The Celebrity Fashion Designer

Manolo says, the Manolo’s internet friends at the Runway Scoop have called his attention to this article in the Observer, entilted Celebrity labels are ‘taking the invention out of fashion’.

Paying celebrities to design collections for high street store chains is an empty marketing ploy that is stifling innovation, warns one of the country’s leading fashion retailers.

George Davies, the inspiration behind Next, George at Asda and Marks and Spencer’s Per Una range, says that the high street’s obsession with launches by the likes of Kate Moss and Madonna is short-changing customers.


‘I haven’t got time for this new fashion for celebrity culture in the design world,’ [Davies] said. ‘These celebrity clothing lines are being done for publicity. It’s all about how much hype can be got from the launch.

‘Celebrities should keep to what they are good at, which is walking down catwalks. It makes no difference that they love clothes. I love driving Ferraris, but that doesn’t mean I could design one, and I wouldn’t even try.’

Davies criticises shops that link themselves to celebrities on a long-term basis, like Moss and Topshop, as well as those who get fashion designers to create ranges for the high street, such as H&M’s involvement with Stella McCartney, Karl Lagerfeld and Viktor & Rolf, or Sainsbury’s link with Anya Hindmarch and the This Is Not a Plastic Bag shopping bag.

‘This is a tough job,’ Davies said. ‘Designers have to have vision, which is a rare commodity. They also absolutely have to stay hands-on, which is very difficult. I put 500 new designs in my Per Una line every month and I still have the designs and printing blocks for every one of them.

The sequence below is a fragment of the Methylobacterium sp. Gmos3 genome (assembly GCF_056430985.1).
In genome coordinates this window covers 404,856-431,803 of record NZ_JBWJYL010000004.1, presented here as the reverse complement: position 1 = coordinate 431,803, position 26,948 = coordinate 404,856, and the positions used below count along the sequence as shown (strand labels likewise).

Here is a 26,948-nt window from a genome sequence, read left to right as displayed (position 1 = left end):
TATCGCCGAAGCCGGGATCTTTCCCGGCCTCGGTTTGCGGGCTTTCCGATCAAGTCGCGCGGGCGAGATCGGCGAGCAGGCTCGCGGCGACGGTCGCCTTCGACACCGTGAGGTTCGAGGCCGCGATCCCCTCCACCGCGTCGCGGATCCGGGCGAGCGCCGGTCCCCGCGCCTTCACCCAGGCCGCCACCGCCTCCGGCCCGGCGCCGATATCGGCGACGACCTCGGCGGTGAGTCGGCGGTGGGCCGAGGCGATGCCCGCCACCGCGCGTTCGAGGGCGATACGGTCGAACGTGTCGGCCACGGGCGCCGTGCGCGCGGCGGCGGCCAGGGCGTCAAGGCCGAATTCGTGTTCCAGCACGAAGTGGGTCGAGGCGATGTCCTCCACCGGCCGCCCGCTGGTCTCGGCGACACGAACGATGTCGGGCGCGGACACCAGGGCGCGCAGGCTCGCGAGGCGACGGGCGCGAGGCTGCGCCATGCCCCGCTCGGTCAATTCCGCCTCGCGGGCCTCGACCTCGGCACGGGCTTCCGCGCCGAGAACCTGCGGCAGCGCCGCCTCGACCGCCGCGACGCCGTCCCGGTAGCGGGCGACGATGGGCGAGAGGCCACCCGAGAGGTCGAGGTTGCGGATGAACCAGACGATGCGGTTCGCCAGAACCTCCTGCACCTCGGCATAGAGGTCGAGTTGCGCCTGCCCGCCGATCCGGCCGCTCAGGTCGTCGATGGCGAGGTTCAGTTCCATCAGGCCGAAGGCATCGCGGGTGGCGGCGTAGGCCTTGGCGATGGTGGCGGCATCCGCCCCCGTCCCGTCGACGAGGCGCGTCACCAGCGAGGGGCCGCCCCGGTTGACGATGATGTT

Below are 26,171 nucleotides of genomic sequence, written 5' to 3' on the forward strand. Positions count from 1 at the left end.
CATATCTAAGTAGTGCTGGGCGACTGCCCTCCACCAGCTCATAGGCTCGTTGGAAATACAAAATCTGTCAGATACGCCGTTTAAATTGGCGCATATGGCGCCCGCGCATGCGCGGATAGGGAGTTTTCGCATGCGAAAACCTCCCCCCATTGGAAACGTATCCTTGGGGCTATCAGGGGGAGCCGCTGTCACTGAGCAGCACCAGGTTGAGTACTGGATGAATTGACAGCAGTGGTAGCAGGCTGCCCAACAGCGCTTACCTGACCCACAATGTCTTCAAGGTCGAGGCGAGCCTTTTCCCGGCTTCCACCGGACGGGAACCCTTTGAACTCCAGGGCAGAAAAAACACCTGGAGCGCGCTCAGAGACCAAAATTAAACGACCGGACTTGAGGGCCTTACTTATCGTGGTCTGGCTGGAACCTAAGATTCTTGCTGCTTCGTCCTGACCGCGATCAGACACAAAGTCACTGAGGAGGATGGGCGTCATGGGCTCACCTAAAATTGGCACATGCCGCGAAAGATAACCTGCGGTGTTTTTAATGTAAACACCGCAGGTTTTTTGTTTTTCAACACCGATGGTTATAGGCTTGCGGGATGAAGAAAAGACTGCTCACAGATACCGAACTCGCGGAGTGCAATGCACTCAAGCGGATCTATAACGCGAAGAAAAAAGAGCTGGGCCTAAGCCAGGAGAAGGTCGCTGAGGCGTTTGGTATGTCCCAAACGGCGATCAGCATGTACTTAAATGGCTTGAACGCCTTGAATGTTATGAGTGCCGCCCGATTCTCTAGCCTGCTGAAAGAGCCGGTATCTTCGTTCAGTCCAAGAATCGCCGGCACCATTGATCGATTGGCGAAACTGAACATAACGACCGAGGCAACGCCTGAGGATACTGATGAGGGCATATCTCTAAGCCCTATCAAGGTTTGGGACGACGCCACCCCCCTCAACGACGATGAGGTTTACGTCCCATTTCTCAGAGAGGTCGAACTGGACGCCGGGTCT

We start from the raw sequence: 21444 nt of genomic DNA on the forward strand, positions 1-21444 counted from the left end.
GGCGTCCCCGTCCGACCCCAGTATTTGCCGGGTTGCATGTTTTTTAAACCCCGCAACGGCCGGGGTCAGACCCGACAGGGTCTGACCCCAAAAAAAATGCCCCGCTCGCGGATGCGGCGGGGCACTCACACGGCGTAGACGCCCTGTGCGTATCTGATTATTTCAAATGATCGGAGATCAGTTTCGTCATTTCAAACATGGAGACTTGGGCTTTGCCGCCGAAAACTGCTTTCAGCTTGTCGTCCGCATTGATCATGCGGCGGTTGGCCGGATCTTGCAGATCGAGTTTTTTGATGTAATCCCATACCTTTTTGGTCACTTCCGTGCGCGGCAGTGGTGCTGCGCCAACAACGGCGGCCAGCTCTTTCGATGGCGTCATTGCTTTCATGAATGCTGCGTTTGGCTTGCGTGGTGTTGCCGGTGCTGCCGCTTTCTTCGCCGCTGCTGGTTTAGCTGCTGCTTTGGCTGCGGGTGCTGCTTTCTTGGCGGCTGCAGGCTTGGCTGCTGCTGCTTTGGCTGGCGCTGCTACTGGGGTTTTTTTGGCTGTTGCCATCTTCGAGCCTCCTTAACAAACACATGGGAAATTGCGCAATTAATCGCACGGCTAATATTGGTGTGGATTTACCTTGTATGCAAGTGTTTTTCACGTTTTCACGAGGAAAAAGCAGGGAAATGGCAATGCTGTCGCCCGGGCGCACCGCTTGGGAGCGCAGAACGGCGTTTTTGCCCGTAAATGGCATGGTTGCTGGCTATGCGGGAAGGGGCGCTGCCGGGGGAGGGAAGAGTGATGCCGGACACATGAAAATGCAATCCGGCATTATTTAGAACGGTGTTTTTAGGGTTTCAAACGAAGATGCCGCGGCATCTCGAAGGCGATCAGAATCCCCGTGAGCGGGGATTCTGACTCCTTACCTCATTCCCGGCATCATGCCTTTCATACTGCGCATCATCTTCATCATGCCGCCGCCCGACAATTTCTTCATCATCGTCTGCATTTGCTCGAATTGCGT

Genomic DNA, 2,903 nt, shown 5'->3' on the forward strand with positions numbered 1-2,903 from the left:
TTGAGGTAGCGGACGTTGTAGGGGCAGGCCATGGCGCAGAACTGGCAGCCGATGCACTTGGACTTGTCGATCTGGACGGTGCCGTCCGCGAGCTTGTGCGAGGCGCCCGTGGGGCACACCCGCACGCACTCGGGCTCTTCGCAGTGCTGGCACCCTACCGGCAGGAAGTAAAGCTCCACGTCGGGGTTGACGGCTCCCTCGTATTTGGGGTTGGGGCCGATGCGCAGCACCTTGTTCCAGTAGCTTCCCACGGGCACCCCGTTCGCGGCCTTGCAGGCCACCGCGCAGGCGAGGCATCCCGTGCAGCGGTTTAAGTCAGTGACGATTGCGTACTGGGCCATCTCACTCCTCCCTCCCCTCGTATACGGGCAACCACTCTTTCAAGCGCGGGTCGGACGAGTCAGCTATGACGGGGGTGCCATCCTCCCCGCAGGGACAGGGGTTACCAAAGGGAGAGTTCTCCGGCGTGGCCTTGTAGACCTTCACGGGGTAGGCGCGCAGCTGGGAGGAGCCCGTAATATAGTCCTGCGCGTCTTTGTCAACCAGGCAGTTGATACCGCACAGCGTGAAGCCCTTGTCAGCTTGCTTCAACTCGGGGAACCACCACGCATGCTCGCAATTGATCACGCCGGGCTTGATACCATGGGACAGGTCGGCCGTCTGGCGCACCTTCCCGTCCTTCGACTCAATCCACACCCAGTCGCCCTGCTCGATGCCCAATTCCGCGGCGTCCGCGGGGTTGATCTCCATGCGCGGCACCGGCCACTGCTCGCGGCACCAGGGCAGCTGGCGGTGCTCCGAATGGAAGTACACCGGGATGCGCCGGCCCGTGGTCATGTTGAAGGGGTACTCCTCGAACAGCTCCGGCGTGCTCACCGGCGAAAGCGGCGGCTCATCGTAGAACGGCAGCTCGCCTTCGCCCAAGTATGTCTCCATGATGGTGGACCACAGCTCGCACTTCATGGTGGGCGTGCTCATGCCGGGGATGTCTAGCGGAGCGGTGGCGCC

‘If you look at the past instances of celebrity designs, they don’t create anything that survives the test of time,’ said Davies, who is giving a speech on fashion at De Montfort University, Leicester, this week.

This is mostly correct. While it is possible to imagine that there are those who could design beautiful clothing with little or no formal training, it would be as unusual as the self-trained architect building the masterpiece; not impossible but rare.

But then the rise of the celebrity designer has nothing to do with the art of fashion design and everything to do with the art of marketing. The big names can draw the big crowds and make the big money. It is as simple as that.

This (especially the “celebrity” shoe designers) is something the Manolo has been talking about for many years now, and suspects that he will still be talking about for many years into the future.